- Choice and consent. The entity describes the choices available to the individual and obtains implicit or explicit consent with respect to the collection, use, and disclosure of personal information.
- Collection. The entity collects personal information only for the purposes identified in the notice.
- Use, retention, and disposal. The entity limits the use of personal information to the purposes identified in the notice and for which the individual has provided implicit or explicit consent. The entity retains personal information for only as long as necessary to fulfill the stated purposes or as required by law or regulations and thereafter appropriately disposes of such information.
- Access. The entity provides individuals with access to their personal information for review and update.
- Disclosure to third parties. The entity discloses personal information to third parties only for the purposes identified in the notice and with the implicit or explicit consent of the individual.
- Security for privacy. The entity protects personal information against unauthorized access (both physical and logical).
- Quality. The entity maintains accurate, complete, and relevant personal information for the purposes identified in the notice.
- Monitoring and enforcement. The entity monitors compliance with its privacy policies and procedures and has procedures to address privacy related complaints and disputes.
The implementation and consistent application of the GAPP privacy framework or privacy principles will enable an organization to effectively manage the collection, use, retention, disclosure, and disposal of data requiring privacy protections.
What types of information require privacy protections?
Organizations have a responsibility to keep a variety of data collected secure and private. A few of the most common types of data requiring protection are personally identifiable information (PII) and protected heath information (PHI).
PII is broadly defined as any information that can be used to identify, contact, or locate a specific person. The National Institute of Standards and Technology further specifies that PII is “any information about an individual maintained by an agency, including (1) any information that can be used to distinguish or trace an individual’s identity, such as name, social security number, date and place of birth, mother’s maiden name, or biometric records; and (2) any other information that is linked or linkable to an individual, such as medical, educational, financial, and employment information.”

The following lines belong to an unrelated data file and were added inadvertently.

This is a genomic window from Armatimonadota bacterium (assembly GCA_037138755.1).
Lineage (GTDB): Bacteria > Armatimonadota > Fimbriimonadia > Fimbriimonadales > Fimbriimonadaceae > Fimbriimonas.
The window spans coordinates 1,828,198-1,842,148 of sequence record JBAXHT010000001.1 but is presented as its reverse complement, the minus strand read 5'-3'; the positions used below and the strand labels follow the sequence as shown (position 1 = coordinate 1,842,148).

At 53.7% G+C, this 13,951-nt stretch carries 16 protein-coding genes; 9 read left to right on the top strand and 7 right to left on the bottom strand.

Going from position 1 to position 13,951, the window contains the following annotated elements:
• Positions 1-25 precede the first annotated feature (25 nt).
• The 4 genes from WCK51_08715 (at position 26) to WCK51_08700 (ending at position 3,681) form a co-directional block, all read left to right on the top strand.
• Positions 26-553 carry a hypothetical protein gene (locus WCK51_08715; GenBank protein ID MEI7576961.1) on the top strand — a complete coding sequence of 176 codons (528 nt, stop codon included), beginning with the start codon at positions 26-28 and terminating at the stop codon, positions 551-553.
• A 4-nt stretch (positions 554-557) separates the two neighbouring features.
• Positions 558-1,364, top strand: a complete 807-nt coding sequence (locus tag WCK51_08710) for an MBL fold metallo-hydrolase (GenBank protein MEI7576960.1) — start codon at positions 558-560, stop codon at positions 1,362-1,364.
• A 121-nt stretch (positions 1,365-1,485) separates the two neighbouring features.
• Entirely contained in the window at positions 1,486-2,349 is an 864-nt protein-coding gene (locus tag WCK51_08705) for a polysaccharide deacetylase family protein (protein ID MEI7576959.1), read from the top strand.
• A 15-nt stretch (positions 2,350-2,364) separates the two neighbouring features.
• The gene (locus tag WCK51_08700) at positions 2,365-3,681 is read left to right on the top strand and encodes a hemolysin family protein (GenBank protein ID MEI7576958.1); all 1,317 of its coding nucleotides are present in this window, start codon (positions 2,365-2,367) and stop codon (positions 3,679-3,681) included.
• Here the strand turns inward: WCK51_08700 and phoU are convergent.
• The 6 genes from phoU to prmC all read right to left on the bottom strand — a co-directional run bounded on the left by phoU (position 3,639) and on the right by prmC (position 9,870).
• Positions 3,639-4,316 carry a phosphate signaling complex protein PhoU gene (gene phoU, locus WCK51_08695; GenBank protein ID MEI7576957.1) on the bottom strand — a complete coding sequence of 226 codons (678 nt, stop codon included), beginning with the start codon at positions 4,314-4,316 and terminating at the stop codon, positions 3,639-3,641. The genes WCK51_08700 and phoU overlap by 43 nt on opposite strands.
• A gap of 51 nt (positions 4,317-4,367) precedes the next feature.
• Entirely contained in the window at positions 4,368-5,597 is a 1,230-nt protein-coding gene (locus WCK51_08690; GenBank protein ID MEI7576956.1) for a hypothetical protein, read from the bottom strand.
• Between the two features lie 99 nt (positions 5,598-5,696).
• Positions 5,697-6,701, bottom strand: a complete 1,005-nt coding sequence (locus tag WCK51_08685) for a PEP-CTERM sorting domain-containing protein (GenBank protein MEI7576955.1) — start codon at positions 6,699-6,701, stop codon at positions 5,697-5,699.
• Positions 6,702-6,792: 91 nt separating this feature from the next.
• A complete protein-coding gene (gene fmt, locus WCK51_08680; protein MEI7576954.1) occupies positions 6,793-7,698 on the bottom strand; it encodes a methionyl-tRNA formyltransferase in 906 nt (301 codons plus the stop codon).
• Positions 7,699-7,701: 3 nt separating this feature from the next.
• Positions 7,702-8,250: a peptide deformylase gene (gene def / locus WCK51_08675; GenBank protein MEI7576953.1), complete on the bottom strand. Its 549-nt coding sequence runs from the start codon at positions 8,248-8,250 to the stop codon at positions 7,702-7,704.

HIPAA defines PHI as data or documentation including the following 18 identifiers:
- Geographic identifiers (more specific than State)
- Dates specific to an individual (other than year only)
- Phone numbers
- Email addresses
- Fax numbers
- Social Security numbers
- Medical record numbers
- Health insurance beneficiary numbers
- Account numbers
- Certificate/license numbers
- Vehicle identifiers (e.g., license plate or vehicle numbers)
- Device serial numbers
- Web URLs
- IP address numbers
- Biometric identifiers (such as finger, retinal, and voice prints)
- Full face images
- Any other number, characteristic, or code unique to an individual
PHI that is created, received, stored, or transferred in an electronic form is often referred to as ePHI. The same privacy protections needed for PHI are required for ePHI.
How can your organization apply GAPP or Generally Accepted Privacy Principles?
Strategically Design Your Privacy Program
Creating a strategy or vision for the organization’s long-term direction and prosperity helps define the culture and helps shape how the it will interact with external entities, including its customers. This process should also help develop an overall master plan based on its strategic direction. Having a clear strategy and master plan should help clarify the objective and align the organization toward it. If privacy compliance is a critical component to your organization’s success, your strategic plan should identify the long-term goals and major obstacles for becoming compliant with relevant privacy laws and regulations.
With long-term goals established, the final step of strategizing is assigning resources to execute the plan. The allocation of resources would include the identification and assignment of human, financial, and other resources for the strategic plan.